The basic objective of the invention is to achieve the greatest possible efficiency in the trimming of a watercraft as far as possible over the entire trim area by means of a double trim tab and at the same time to integrate corresponding automatic course correction guidance.

Further advantageous characteristics of the invention arise from the subclaims.

BRIEF DESCRIPTION OF THE DRAWINGS

Design examples of the invention are explained in more detail below on the basis of drawings. Identical elements in the various figures are provided with identical reference marks.

To be seen are:

FIG. 1 side elevation of a double trim tab with the most important elements for the trim function

FIG. 2 side elevation of a double trim tab with the activated flow interceptor

FIG. 3 side elevation of a double trim tab with the activated flow interceptor and activated bottom tab

FIG. 4 side elevation of a double trim tab with the activated flow interceptor with flow interceptor suspended and lowering of flow interceptor indicated

FIG. 5 plan view of a double trim tab with the most important elements for the trim function and integrated course correction element

FIG. 5a plan view of a shortened flow interceptor with integrated course correction element

FIG. 6 plan view of a trim tab with separate course correction fins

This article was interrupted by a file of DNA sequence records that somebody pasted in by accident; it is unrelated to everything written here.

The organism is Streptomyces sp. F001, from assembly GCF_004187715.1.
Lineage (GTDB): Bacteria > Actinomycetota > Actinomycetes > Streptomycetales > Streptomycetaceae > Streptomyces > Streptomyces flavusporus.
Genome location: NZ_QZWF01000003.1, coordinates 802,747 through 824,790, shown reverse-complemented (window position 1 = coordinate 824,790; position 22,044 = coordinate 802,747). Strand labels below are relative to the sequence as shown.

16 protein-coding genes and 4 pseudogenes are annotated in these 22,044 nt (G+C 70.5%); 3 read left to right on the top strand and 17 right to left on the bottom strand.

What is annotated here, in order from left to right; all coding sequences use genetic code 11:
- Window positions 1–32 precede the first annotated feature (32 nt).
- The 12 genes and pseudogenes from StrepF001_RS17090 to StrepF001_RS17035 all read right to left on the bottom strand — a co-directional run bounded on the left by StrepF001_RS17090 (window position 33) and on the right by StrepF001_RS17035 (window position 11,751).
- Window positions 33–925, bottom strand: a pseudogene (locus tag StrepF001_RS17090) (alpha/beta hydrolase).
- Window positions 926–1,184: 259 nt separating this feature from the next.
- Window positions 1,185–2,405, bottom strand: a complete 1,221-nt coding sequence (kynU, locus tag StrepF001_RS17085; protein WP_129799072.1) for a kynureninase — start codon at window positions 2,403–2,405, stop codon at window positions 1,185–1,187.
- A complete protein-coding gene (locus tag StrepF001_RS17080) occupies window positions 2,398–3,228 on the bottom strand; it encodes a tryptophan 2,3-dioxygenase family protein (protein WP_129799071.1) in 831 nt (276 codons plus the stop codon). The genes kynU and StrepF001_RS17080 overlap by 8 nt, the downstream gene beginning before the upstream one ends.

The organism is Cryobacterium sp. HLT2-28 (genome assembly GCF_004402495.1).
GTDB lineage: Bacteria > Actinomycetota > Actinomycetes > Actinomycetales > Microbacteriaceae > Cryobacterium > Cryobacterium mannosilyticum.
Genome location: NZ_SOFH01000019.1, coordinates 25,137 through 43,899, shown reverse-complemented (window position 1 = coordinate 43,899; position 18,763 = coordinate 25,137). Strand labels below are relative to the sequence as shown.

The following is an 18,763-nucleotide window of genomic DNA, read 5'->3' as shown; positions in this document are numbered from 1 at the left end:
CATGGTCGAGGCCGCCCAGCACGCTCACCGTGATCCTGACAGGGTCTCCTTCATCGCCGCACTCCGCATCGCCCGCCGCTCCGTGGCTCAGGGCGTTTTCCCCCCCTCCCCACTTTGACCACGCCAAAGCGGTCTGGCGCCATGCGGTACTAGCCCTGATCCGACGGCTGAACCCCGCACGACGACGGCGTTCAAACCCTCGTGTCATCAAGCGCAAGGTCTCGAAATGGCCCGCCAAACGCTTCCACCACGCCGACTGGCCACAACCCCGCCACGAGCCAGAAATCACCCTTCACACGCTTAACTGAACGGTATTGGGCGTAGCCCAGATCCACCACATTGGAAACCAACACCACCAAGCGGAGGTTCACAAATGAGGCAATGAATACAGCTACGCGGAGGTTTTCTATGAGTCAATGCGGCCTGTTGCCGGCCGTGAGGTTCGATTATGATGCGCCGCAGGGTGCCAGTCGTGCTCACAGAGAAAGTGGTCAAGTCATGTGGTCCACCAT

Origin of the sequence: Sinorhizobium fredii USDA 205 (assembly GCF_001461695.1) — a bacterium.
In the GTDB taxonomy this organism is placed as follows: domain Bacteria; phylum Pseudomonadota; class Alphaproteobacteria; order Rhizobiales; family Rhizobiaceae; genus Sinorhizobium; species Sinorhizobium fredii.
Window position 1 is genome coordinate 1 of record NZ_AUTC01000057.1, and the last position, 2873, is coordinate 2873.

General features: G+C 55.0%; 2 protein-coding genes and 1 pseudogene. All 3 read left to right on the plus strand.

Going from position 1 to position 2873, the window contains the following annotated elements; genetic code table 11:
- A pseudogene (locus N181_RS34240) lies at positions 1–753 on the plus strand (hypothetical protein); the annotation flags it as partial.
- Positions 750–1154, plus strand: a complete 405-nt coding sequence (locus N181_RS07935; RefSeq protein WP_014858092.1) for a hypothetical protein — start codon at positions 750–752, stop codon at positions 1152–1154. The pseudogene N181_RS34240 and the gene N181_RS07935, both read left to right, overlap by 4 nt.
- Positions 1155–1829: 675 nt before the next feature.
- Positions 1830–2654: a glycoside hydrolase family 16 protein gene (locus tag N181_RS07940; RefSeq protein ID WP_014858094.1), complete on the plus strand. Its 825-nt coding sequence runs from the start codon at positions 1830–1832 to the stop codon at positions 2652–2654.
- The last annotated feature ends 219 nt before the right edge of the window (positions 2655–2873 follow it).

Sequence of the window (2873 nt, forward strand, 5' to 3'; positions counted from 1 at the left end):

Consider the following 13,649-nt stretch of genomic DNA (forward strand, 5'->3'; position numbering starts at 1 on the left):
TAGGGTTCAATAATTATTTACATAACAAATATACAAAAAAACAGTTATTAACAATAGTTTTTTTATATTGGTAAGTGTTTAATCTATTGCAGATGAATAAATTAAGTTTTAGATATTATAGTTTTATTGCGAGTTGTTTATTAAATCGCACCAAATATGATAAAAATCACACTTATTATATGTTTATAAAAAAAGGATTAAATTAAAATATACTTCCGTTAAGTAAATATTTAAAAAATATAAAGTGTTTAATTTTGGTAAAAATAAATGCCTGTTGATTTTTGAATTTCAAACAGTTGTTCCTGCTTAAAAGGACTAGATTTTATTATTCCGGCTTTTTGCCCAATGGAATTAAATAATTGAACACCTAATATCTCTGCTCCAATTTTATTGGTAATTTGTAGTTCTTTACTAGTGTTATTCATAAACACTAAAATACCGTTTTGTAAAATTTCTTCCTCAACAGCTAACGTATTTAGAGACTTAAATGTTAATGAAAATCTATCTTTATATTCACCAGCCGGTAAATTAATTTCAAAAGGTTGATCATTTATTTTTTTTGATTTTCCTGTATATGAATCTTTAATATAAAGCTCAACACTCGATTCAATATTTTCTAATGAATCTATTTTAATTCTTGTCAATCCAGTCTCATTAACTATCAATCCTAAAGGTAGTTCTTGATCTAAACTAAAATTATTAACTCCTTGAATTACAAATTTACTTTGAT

FIG. 7 side elevation of a tab with course correction fin and sketch of lowering into water flow

FIG. 8 rear elevation of a flow interceptor end with cut-outs for course correction fins

FIG. 9 functional diagram of electronic course correction using a steering actuator with steering wheel feedback neutralization

Only components that are directly required for understanding the invention are shown.

MODE OF IMPLEMENTATION OF THE INVENTION

FIG. 1 shows a side elevation of double trim tab A in the starting position, consisting of flow interceptor 1 and bottom tab 2 and which are hinge-mounted via hinge 3a. Actuator cylinder 4 is attached to flow interceptor 1, hinge-mounted by bearing 4a, 4b, with actuation cylinder 4 being supported on transom 5.

Return spring 6 is located on bottom tab 2 to guarantee that bottom tab 2 is located at limit stop 6a when not in use, thereby facilitating a defined alignment to water flow. In addition, bottom tab 2 is connected via flexible connecting device 7 with flow interceptor 1 so that even in the event of spring force losses bottom tab 2 can be completely raised by means of actuation cylinder 4 and the water flow, represented by arrows, can flow away unhindered behind the watercraft.

Actuation cylinder 4 can also be supported directly on stern 8 of a watercraft. Actuation cylinder 4 can be an electric drive or a fluid cylinder. If actuation cylinder 4 is a fluid cylinder, it can be equipped with a mechanical lock not shown, so that in the event of a leak or pressure loss the trim does not drift off.

Return spring 6 can be a longitudinal compression or tension spring or a torsion spring or similar.

FIG. 2 shows a side elevation of double trim tab A with the activated flow interceptor 1. By activation of actuation cylinder 4 via switch 12 or via electronic position sensor 13, flow interceptor 1 is lowered and as a result flow interceptor end 1 a as well and develops flow resistance as well as uplift components, shown by arrow L. Bottom tab 2 does not move, on the one hand due to the upward pressure of the water flow and on the other due to return spring 6 and limit stop 6a. The flexible connecting element 7 bends or folds accordingly as a result of the lowering of flow interceptor 1.